Washington Attorney General Bob Ferguson sued a Seattle-area plastic surgery provider and its owner for using a bevy of illegal tactics to uphold the company’s online image.
The lawsuit, filed last week in the U.S. District Court for the Western District of Washington, alleges Allure Esthetic and its owner Dr. Javad Sajan used unlawful non-disclosure agreements (NDA) to prevent bad reviews, bribed patients to remove negative reviews, and published fake positive reviews.
According to the lawsuit, Allure required patients to sign NDAs from 2017 to 2019. Evidence in the lawsuit against Allure shows the NDAs required patients to “not say anything” that would “damage the reputation” of Allure. Reviews under 4-stars were considered negative, the suit noted, and more than 10,000 patients signed the NDAs.
Patients were allegedly required to waive privacy rights so the company could respond to negative reviews with personal health information, a violation of the federal Health Insurance Portability and Accountability Act, according to the lawsuit.
Allure also incentivized patients with cash and free services or products for taking down their negative reviews, the lawsuit alleges. Any patient that accepted those bribes was forced to sign a second NDA that included a potential $250,000 lawsuit if the patient continued to post negative reviews, according to the suit.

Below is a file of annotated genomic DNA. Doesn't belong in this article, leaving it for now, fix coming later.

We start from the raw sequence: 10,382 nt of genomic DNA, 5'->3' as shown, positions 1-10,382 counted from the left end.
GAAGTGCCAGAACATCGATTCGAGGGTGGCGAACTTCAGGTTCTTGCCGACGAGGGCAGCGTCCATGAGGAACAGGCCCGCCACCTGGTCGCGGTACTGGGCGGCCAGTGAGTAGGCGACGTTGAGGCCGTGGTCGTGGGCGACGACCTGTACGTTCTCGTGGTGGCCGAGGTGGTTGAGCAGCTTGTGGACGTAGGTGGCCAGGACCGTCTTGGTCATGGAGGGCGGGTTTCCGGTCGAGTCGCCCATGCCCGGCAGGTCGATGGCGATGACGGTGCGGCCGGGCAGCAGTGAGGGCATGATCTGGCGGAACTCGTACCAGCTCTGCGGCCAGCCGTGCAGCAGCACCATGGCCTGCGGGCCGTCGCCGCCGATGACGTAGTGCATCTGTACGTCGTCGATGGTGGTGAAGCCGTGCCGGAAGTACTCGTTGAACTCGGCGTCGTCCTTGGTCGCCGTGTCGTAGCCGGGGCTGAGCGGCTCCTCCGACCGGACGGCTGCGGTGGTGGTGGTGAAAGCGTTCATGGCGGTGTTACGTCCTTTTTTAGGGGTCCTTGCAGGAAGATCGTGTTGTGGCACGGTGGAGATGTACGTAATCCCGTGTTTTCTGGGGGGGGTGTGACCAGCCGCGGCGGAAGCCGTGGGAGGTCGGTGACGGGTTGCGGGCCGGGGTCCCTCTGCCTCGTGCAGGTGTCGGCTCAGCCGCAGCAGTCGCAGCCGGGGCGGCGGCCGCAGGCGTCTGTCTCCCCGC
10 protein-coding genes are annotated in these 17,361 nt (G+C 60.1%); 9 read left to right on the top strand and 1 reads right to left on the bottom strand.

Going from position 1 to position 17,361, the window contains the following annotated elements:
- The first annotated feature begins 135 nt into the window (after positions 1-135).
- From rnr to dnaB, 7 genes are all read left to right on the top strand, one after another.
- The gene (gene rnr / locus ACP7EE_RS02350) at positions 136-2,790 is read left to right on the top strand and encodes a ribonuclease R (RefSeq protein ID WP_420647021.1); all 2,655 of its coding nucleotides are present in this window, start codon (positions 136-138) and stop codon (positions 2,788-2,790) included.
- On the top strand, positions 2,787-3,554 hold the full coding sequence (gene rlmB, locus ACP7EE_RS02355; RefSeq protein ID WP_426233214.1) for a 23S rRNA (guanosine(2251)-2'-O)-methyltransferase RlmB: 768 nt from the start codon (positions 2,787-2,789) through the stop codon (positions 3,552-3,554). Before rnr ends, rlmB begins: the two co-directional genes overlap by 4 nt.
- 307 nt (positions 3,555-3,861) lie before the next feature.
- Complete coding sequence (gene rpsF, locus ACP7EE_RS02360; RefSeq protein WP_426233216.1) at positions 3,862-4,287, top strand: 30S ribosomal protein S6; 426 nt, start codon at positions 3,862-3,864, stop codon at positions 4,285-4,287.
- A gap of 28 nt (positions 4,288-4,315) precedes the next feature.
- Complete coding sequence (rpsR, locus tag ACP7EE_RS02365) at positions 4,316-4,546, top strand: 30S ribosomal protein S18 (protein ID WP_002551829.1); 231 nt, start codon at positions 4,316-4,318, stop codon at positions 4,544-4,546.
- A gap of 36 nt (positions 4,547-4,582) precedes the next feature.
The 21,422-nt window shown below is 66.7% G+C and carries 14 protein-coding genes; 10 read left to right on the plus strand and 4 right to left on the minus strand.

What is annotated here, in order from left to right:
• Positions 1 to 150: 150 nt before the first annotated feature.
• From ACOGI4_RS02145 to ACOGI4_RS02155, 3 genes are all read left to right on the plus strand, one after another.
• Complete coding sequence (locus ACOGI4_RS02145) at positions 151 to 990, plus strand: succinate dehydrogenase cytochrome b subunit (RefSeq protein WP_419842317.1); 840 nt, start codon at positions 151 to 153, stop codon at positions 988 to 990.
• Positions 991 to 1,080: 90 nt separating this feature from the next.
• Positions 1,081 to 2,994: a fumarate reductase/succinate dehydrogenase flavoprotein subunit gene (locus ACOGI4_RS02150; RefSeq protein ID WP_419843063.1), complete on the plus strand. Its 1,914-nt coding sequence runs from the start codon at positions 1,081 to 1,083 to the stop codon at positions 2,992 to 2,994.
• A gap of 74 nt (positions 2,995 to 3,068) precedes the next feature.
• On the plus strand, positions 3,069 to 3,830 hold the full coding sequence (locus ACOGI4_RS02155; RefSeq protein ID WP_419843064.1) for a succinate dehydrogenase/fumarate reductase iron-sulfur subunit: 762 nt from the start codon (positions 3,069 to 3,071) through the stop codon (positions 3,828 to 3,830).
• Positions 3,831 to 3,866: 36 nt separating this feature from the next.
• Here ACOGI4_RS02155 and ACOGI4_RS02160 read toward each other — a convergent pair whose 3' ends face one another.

Allure also used a virtual private network (VPN) to post fake reviews online, according to the suit. The VPN was allegedly used to conceal the IP addresses of the reviewers to avoid the reviews being flagged as fake.
“Threatening and bribing customers to prevent them from sharing the truth about their experience isn’t just wrong — it’s illegal,” Ferguson said in a press release Thursday. “Patients rely on reviews to determine if a healthcare provider is right for them, and using legal threats and bribes to manipulate those reviews is deceptive and harms Washingtonians.”
The suit comes as the tech industry aims to crack down on the growing problem of fake product reviews. Amazon filed its first lawsuit over fake reviews in 2015 and continues to take legal action against sites that allegedly facilitate fake product reviews for merchants. Google has also been flooded with fake reviews, hurting small businesses who rely on the search engine as a way to reach customers.
Ferguson’s office says online reviews are increasingly influential in a consumer’s decision to go with a certain product or service, citing a 2020 survey which found that more than 70% of patients use online reviews as the first step to finding a new doctor.
“When it comes to one’s medical care — or really any service or business that one thinks about doing business with — folks go online and look at reviews,” Ferguson said during a press conference Thursday. “That’s what people do.”
Ferguson also alleges that Allure doctored “before and after” images of patients online to manipulate marketing materials, and kept cash rebates owed to patients.
Ferguson said his office investigated Allure for about a year in response to complaints, and interviewed about 40 former employees and about 10 patients.
Allure operates under several names including Allure Esthetic, Gallery of Cosmetic Surgery, Seattle Plastic Surgery, Alderwood Surgical Center, and Northwest Face & Body. Allure has Washington offices in Seattle, Lynnwood and Kirkland, according to the lawsuit.
The company didn’t immediately respond to a request for comment via email.
Washington AG sues Seattle plastic surgery provider over fake online reviews by GeekWire on Scribd